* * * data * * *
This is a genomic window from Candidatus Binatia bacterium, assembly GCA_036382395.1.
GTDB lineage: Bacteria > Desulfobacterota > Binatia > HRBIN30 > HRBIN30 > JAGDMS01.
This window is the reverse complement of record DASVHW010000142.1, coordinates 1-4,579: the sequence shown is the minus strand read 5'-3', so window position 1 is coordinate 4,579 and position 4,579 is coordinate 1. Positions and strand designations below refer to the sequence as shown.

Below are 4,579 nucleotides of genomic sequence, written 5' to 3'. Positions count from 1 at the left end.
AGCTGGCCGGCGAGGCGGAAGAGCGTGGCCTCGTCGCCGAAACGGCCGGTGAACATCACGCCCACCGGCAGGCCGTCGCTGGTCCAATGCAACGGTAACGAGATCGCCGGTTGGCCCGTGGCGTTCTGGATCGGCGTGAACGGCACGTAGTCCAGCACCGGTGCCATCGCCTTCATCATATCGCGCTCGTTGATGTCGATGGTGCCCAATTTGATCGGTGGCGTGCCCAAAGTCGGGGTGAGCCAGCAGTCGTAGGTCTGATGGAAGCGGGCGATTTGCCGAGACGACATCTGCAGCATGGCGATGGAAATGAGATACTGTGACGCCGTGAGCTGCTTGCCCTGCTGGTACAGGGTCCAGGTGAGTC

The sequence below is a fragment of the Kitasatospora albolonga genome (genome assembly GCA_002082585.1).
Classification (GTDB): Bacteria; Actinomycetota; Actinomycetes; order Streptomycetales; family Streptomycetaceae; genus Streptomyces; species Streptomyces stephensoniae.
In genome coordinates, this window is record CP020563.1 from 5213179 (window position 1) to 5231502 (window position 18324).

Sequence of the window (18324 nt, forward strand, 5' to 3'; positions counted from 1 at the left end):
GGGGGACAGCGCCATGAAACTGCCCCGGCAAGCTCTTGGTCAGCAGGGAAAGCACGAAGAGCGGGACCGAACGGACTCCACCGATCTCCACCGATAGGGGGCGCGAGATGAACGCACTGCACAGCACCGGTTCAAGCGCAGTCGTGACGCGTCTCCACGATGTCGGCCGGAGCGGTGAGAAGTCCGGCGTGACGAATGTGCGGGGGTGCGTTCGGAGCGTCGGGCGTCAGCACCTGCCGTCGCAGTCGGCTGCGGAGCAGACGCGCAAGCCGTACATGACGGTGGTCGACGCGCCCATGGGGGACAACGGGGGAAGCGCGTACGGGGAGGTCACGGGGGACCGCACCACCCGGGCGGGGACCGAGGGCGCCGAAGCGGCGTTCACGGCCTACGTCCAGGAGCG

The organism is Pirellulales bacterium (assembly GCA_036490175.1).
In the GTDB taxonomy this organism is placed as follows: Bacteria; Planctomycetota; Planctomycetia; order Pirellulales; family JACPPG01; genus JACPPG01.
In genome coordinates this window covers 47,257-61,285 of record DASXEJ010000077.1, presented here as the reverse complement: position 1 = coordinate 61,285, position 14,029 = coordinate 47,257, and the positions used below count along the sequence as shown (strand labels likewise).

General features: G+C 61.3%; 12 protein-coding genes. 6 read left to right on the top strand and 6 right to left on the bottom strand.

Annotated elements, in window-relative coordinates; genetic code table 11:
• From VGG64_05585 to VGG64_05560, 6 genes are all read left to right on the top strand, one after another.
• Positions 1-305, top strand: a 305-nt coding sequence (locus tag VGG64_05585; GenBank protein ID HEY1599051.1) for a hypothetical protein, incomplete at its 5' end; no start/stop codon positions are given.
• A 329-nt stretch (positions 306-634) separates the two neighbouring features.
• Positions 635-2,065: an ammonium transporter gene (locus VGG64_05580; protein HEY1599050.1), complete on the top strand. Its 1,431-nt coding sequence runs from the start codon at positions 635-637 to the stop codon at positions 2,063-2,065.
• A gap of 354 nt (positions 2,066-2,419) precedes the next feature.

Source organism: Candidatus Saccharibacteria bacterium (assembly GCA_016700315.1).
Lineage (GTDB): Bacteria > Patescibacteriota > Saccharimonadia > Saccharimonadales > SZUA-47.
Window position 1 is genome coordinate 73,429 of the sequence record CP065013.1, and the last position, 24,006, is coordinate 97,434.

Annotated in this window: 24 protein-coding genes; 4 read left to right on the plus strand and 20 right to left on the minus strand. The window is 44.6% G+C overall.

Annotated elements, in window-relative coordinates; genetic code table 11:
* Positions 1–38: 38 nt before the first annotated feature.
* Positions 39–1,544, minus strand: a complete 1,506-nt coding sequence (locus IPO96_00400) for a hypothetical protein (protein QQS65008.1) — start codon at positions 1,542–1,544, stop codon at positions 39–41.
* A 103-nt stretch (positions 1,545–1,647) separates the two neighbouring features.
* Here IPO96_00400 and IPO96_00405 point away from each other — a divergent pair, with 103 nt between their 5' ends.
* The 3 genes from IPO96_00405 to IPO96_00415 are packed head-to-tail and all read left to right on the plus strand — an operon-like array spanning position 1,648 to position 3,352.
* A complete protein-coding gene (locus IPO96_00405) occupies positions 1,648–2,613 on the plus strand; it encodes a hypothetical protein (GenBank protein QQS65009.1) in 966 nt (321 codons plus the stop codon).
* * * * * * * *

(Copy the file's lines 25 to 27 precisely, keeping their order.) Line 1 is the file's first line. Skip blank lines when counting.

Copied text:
Annotated elements, in window-relative coordinates; genetic code table 11:
* Positions 1–38: 38 nt before the first annotated feature.
* Positions 39–1,544, minus strand: a complete 1,506-nt coding sequence (locus IPO96_00400) for a hypothetical protein (protein QQS65008.1) — start codon at positions 1,542–1,544, stop codon at positions 39–41.